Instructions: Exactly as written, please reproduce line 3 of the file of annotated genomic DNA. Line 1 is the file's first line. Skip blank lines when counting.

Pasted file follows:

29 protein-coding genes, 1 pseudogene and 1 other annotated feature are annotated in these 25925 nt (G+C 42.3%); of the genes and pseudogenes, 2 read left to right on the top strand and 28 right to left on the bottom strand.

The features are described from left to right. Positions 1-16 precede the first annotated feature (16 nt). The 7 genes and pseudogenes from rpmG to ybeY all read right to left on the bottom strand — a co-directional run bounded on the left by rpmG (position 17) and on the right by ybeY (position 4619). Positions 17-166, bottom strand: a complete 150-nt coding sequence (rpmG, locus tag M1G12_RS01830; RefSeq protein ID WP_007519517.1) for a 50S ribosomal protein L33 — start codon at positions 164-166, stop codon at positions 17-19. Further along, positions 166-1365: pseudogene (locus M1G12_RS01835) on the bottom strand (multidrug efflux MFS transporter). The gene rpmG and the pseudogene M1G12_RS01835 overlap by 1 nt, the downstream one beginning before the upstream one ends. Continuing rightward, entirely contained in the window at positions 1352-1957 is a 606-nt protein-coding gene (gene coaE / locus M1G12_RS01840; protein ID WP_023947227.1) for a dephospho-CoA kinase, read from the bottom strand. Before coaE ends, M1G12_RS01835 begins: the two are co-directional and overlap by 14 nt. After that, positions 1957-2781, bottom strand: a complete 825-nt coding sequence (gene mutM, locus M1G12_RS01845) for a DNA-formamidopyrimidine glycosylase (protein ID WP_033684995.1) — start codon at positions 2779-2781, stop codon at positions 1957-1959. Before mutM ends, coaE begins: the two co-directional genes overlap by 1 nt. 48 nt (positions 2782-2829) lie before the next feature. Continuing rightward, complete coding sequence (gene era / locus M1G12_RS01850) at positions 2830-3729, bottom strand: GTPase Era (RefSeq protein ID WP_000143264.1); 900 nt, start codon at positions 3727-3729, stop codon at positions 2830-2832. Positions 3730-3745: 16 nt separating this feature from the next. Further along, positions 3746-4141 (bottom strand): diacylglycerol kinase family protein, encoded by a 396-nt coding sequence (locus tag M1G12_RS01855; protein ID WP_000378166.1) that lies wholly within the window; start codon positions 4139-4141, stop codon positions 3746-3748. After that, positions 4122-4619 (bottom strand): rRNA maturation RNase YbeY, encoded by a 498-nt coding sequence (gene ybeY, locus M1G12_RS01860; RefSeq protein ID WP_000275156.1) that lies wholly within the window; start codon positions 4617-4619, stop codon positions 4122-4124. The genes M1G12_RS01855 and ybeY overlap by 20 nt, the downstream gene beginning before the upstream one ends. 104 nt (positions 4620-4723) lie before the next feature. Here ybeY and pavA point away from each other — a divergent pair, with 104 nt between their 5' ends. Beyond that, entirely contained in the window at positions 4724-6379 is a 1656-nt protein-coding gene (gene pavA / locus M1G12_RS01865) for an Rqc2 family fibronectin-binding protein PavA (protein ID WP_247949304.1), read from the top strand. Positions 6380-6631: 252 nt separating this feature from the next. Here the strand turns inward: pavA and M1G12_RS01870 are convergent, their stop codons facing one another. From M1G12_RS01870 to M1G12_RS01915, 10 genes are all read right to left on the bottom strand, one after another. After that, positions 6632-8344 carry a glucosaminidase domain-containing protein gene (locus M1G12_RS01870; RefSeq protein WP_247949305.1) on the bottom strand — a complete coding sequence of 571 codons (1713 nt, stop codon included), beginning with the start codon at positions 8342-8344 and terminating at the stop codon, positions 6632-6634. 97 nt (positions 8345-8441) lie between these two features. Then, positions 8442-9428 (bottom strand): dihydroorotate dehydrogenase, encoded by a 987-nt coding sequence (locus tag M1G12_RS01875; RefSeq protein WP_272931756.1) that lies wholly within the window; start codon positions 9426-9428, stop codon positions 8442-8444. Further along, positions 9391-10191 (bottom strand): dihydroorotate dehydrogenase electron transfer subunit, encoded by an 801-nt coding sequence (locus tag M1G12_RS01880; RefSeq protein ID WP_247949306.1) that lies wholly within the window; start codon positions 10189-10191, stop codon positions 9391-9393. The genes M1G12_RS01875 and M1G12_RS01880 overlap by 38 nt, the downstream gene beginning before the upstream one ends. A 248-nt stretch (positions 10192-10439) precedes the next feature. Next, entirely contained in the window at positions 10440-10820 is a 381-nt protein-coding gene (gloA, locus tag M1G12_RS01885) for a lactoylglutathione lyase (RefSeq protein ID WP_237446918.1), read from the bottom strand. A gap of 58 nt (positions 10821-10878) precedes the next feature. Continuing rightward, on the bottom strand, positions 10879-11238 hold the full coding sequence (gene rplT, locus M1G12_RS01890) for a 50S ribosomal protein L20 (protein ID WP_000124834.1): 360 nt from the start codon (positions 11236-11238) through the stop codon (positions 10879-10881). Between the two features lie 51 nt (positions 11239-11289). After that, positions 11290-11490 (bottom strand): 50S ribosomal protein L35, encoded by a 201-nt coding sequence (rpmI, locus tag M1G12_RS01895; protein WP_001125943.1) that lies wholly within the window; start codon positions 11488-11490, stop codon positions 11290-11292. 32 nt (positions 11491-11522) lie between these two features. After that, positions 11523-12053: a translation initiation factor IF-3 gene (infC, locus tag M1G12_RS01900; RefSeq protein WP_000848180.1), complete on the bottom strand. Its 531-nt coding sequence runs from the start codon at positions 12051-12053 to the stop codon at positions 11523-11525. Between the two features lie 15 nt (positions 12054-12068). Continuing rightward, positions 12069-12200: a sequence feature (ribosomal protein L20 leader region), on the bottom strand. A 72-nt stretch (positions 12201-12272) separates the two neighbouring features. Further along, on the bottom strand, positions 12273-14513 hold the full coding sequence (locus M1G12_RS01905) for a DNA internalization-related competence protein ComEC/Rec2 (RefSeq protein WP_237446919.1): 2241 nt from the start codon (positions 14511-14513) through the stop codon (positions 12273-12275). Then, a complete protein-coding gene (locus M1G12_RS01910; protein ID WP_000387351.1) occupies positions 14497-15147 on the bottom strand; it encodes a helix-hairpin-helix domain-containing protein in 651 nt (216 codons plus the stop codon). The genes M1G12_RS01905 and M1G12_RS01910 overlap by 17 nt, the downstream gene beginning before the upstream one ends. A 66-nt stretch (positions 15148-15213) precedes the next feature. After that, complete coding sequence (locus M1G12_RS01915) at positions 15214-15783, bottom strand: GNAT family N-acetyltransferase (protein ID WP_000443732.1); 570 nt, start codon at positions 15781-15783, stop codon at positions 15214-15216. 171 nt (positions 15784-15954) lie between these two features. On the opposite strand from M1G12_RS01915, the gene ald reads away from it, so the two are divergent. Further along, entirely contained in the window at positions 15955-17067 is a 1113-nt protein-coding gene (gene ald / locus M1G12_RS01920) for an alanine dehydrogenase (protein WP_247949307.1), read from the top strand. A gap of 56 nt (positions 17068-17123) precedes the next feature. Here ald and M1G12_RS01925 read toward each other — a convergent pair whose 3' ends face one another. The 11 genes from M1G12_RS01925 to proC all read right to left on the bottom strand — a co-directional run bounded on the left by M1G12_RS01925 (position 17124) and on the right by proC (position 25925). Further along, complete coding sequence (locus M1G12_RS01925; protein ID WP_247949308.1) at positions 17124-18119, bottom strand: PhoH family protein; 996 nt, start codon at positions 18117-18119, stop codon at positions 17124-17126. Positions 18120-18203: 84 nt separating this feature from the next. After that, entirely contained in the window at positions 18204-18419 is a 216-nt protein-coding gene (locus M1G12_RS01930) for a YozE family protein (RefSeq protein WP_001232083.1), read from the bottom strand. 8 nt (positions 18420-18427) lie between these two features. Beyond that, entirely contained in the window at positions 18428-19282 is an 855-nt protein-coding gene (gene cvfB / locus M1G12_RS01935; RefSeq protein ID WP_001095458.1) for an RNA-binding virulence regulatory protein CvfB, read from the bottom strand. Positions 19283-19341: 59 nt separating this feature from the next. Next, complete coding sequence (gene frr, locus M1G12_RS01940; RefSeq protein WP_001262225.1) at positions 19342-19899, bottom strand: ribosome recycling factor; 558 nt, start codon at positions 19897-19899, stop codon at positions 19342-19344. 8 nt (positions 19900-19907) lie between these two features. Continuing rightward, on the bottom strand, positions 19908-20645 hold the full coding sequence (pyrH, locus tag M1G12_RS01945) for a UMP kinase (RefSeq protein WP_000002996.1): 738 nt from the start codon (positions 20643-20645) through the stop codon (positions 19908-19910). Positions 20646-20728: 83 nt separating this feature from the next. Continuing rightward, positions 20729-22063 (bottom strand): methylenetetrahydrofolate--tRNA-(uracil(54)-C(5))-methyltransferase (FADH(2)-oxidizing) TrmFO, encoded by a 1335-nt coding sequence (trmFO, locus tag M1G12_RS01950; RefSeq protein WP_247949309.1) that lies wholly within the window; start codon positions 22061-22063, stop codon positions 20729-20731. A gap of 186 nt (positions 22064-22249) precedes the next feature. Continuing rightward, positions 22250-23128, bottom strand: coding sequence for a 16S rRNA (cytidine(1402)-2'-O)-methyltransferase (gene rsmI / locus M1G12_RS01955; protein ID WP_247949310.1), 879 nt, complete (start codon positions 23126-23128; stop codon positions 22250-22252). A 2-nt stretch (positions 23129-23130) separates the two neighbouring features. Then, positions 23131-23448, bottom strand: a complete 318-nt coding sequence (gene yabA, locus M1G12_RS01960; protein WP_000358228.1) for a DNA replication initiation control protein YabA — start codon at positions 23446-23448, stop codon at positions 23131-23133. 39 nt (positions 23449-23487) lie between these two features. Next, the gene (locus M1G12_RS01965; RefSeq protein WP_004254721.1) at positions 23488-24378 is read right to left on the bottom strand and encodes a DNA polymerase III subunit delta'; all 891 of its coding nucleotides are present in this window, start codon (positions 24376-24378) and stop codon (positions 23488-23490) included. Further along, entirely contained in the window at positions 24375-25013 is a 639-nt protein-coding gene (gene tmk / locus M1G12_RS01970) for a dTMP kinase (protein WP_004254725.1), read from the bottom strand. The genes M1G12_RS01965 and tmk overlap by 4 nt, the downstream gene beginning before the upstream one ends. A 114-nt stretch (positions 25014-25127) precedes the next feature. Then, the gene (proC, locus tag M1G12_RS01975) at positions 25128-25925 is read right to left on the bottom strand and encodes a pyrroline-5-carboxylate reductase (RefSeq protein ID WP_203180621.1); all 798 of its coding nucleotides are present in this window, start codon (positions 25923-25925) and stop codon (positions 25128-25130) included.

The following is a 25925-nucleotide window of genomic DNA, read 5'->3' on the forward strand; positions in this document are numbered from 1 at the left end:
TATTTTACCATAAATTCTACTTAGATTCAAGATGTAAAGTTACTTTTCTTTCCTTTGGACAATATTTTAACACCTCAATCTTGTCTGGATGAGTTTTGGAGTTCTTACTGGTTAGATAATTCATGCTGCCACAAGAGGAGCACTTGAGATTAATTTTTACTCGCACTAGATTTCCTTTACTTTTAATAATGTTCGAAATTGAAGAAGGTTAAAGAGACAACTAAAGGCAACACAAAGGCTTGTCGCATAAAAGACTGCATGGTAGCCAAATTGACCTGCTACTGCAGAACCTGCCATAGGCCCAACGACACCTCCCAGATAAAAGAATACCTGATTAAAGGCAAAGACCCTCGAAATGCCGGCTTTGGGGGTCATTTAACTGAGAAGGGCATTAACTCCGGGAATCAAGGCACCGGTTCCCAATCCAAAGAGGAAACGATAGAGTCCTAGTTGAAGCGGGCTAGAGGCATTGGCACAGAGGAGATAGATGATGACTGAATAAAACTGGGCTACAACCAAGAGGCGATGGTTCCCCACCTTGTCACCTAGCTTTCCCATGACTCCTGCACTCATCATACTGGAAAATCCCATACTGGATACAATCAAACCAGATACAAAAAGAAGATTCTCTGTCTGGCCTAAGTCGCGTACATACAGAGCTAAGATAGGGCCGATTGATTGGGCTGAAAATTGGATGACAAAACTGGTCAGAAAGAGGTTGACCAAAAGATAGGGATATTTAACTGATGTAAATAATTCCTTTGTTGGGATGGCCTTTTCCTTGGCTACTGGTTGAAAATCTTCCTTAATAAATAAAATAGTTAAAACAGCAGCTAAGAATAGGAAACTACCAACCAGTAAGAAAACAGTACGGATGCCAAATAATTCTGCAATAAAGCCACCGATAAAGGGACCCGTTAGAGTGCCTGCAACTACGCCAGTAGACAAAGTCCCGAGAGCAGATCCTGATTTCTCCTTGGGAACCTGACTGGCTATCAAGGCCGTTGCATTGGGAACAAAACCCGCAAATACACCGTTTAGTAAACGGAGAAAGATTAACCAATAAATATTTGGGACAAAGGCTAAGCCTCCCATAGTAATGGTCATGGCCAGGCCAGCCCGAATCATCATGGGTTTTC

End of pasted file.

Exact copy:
The following is a 25925-nucleotide window of genomic DNA, read 5'->3' on the forward strand; positions in this document are numbered from 1 at the left end: